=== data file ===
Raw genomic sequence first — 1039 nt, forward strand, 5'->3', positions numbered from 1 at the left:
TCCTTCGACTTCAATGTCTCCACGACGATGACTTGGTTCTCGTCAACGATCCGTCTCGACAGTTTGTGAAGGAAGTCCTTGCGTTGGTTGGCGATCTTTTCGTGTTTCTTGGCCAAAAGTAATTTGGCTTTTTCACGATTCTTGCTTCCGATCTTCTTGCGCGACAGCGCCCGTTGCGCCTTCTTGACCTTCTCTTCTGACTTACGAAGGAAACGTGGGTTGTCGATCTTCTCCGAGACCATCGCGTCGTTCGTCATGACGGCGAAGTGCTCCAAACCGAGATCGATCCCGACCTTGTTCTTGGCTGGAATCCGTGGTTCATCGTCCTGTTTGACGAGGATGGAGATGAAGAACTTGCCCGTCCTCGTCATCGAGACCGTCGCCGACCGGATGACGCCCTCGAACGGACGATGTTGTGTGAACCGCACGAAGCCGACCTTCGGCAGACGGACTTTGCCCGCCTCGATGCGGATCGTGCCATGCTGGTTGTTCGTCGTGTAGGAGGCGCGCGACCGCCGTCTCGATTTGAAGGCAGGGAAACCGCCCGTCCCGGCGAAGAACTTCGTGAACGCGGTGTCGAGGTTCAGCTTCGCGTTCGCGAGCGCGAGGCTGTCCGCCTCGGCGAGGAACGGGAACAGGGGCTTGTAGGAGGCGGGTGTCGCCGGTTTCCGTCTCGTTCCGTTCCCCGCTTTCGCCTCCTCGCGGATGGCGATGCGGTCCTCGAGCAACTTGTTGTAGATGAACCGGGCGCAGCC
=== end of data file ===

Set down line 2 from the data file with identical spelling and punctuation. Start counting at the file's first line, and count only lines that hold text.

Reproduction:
TCCTTCGACTTCAATGTCTCCACGACGATGACTTGGTTCTCGTCAACGATCCGTCTCGACAGTTTGTGAAGGAAGTCCTTGCGTTGGTTGGCGATCTTTTCGTGTTTCTTGGCCAAAAGTAATTTGGCTTTTTCACGATTCTTGCTTCCGATCTTCTTGCGCGACAGCGCCCGTTGCGCCTTCTTGACCTTCTCTTCTGACTTACGAAGGAAACGTGGGTTGTCGATCTTCTCCGAGACCATCGCGTCGTTCGTCATGACGGCGAAGTGCTCCAAACCGAGATCGATCCCGACCTTGTTCTTGGCTGGAATCCGTGGTTCATCGTCCTGTTTGACGAGGATGGAGATGAAGAACTTGCCCGTCCTCGTCATCGAGACCGTCGCCGACCGGATGACGCCCTCGAACGGACGATGTTGTGTGAACCGCACGAAGCCGACCTTCGGCAGACGGACTTTGCCCGCCTCGATGCGGATCGTGCCATGCTGGTTGTTCGTCGTGTAGGAGGCGCGCGACCGCCGTCTCGATTTGAAGGCAGGGAAACCGCCCGTCCCGGCGAAGAACTTCGTGAACGCGGTGTCGAGGTTCAGCTTCGCGTTCGCGAGCGCGAGGCTGTCCGCCTCGGCGAGGAACGGGAACAGGGGCTTGTAGGAGGCGGGTGTCGCCGGTTTCCGTCTCGTTCCGTTCCCCGCTTTCGCCTCCTCGCGGATGGCGATGCGGTCCTCGAGCAACTTGTTGTAGATGAACCGGGCGCAGCC